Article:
Worldwide, there are concerns about the seemingly stubborn rise in the number of the unemployed, even where there are claims of some economic growth. Often official statistical percentages and the bare figures obscure some the more complex causes of high unemployment figures. In other instances, the way statistics are represented can be misleading, as the latest official figures in both South Africa and the United States (US) prove.
This situation is fraught with social and economic dangers as it often sends erroneous signals to markets and discouraging messages to negatively affected communities.
Earlier this month, US exchange markets soared on news of what seemed to be much improved employment figures. The April employment report exceeded expectations, with 165 000 jobs created and what was regarded as a welcome drop in the unemployment rate to 7.5%.
Closer scrutiny, however, reveals a much different and more negative reality. While it is true that the number formal jobs increased, the total number of hours worked by US employees dropped sharply. The collective earnings of US workers thus also declined But there was a dark side to the report. Total hours worked fell sharply, and the total amount of money earned by U.S. workers actually declined from the month before impacting negatively on the economic health of thousands of American families.
The total number of hours worked by American dropped by 0.4%, or spread over the 135-million strong work force on average by 12 minutes.
Looked at it that way, the US effectively lost more than 335 000 job opportunities in April if workers hours would have kept steady.
The implications of this is illustrated by an analysis in MarketWatch, which stated: “Think of it this way: If companies had hired all 12 million unemployed people in April, but had cut everyone’s hours in half, the unemployment rate would have fallen to zero, but we’d be much worse off. Our paychecks would be much smaller, and the economy would contract violently.”
The USfigures, as released, also hidetwo other problems areas. Some Americans are so dejected that they are simply dropping out of the job search (and thus disappear from the statistics and the persistently high unemployment rate for young people, with figures for the 20-24 age stands at 13.1% (almost the same as last April) and at 20.4% if those who have given up looking for work, are included.
Hidden or often forgotten behind South African unemployment statistics there are also a number of complex socio-economic factors, some due to historical circumstances and others shared with much of the so-called developing world.
In his latest Investment research notefor Nedbank political analyst JP Landman takes a look at the apparent paradox that South Africa is simultaneously experiencing rising employment and rising unemployment. He notes that this is a characteristic has “been with us for a while and will probably be with us for another generation or two.”
The latest employment statistics released recently, indicate that for the year to the end of March 199 000 more people were employed than a year ago but there were also 75 000 more were unemployed.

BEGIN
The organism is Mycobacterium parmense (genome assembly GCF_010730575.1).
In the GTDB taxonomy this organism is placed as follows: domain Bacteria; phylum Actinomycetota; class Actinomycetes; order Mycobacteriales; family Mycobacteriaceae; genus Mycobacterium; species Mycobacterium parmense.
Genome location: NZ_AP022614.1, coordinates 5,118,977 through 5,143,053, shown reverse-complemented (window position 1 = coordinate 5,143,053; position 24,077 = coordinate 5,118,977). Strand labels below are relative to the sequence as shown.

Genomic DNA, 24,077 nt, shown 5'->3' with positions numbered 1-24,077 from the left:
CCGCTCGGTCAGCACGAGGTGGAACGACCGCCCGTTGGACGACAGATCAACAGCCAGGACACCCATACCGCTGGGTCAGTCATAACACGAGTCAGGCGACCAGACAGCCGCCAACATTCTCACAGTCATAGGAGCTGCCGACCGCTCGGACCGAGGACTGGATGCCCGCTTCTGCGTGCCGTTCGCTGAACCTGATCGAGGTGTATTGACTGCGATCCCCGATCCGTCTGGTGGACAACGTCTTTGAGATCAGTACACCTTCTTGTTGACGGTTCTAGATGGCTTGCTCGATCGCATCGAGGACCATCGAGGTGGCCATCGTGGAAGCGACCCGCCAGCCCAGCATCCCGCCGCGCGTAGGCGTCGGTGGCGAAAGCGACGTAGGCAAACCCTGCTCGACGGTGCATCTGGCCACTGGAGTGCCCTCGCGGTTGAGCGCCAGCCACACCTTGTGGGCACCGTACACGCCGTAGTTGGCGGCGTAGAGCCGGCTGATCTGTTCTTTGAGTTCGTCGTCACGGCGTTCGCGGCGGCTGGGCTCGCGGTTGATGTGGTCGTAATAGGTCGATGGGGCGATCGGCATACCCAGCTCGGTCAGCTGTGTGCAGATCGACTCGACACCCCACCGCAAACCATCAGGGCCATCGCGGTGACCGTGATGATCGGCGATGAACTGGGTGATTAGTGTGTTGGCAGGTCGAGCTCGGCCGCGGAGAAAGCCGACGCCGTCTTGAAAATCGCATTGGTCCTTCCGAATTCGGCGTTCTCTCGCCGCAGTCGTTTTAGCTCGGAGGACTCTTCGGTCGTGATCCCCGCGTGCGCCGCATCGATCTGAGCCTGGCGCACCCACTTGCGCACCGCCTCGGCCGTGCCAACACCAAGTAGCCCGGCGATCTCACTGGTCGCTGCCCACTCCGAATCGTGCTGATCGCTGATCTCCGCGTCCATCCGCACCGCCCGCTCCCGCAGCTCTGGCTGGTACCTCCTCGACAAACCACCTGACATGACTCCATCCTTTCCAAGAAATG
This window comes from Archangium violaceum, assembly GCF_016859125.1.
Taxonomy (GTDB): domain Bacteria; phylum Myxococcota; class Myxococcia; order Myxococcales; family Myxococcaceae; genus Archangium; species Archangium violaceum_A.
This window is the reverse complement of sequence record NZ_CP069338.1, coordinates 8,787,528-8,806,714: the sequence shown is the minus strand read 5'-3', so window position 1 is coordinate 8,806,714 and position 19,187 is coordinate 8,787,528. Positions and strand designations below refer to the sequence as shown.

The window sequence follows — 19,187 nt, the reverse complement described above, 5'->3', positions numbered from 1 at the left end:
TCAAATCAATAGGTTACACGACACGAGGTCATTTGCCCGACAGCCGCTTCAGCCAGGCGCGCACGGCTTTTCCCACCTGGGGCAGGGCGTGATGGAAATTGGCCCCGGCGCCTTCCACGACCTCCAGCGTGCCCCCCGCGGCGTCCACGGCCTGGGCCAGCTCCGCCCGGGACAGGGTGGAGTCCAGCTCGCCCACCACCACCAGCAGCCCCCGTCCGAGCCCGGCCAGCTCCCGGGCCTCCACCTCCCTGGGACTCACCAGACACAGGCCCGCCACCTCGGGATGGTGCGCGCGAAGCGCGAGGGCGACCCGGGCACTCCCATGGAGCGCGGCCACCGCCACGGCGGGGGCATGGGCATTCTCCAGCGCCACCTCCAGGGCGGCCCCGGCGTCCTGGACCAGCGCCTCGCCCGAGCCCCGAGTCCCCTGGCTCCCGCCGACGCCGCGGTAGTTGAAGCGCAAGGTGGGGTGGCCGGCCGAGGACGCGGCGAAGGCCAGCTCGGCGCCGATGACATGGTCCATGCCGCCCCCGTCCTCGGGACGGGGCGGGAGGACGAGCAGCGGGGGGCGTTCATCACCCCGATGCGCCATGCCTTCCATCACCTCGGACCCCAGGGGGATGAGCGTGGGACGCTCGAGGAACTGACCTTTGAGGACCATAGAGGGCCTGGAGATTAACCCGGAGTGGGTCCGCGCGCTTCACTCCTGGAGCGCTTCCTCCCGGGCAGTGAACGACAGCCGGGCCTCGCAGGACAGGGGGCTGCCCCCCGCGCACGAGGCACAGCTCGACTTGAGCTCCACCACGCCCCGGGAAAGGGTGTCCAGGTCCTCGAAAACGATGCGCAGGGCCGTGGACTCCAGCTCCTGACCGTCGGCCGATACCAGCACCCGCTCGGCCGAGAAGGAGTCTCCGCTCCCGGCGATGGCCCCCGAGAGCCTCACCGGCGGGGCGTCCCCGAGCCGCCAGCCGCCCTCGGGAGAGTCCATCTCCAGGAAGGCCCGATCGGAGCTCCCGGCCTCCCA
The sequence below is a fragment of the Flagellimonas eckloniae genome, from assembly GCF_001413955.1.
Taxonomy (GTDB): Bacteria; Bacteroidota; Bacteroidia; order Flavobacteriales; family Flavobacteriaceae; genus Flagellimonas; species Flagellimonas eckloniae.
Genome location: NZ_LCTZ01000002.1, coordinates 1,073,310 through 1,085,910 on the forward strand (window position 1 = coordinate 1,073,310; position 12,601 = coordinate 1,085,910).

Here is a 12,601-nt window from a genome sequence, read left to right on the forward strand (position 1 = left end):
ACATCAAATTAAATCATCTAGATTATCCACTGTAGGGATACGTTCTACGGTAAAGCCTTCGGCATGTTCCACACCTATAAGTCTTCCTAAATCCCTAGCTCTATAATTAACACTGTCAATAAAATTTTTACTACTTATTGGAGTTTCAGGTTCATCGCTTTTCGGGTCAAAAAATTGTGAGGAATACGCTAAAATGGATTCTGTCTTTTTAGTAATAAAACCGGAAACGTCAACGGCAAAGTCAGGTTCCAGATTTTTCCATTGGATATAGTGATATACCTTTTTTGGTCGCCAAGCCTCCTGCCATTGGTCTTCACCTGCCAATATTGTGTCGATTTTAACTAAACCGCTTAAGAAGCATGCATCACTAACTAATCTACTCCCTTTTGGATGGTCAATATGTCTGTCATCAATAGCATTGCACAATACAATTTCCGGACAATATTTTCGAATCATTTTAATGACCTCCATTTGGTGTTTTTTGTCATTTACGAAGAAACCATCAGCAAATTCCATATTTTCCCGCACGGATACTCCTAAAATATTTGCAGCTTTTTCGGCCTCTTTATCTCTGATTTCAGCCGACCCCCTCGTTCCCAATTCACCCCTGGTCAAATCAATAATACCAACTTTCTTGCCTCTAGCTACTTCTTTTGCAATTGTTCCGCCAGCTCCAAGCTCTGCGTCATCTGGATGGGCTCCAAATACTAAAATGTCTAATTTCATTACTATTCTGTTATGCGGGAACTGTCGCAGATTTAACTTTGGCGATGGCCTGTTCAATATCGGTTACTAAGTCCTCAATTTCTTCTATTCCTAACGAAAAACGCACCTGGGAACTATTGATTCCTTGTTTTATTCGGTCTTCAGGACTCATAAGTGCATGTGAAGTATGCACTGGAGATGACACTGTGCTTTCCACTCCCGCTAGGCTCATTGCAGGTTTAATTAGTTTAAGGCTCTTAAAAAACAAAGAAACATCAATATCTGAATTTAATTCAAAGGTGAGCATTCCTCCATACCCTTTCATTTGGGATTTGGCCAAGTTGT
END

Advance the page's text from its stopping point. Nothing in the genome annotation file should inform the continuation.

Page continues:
Landman identifies three factors at work in this phenomenon:
The first is demographics, where the statistics indicate that between 1995 and 2013 the absorption rate of those of working age amongst the population has gone up from 39% to 41% and peaked on 45% in 2008 before the global recession set in. The trend held true for the 12 months to March 2013 with 199 000 more employed took the absorption rate from 39% to 41%. “The conclusion is unambiguous: job growth kept pace with the growth in the working-age population. In fact, job growth exceeded population growth, because the percentage employed increased from 39% to 41%. Clearly demography is not the problem,” he writes.
The second factor is South Africa’s massive rate of urbanisation since 1994. People living living in the rural areas under subsistence existence conditions are not economically active and are not reflected in the labour market statistics. SA’s population is now however 62% urbanised increasing the demand for jobs, which are not fully catered for even though the number employed does go up.
The third factor is Gender liberation combined with newly urbanised who go job hunting and now get absorbed into labour market statistics.
The short answer to the apparent paradox is therefore that there are more people who want to work due to fundamental social changes.
“The only way out is to create more jobs. That 41% employed must, and will, be lifted to 65% or 70%; the levels where developed countries are today. For perspective, if we increase the percentage employed with 0.1% per year, as we did over the 12 months to March 2013, it will take 290 years to reach 70% employment. That is a bit long. If we increase the percentage by 2% over 18 years (as we have done), then it will take 261 years – also a bit long! So we are in for the long haul, which is why I said the paradox will be with us for a generation or two, at least,” Landman writes.
As many other studies, on the impact of rapid technological developmentsindicate, the gap between the rate of economic growth and the rate of job creation is widening, with the job rate falling further and further behind. There are just not short, simple and quick answers to the problem. Holistic long-term thinking, planning and programmes will be needed to come to grips with the employment challenge.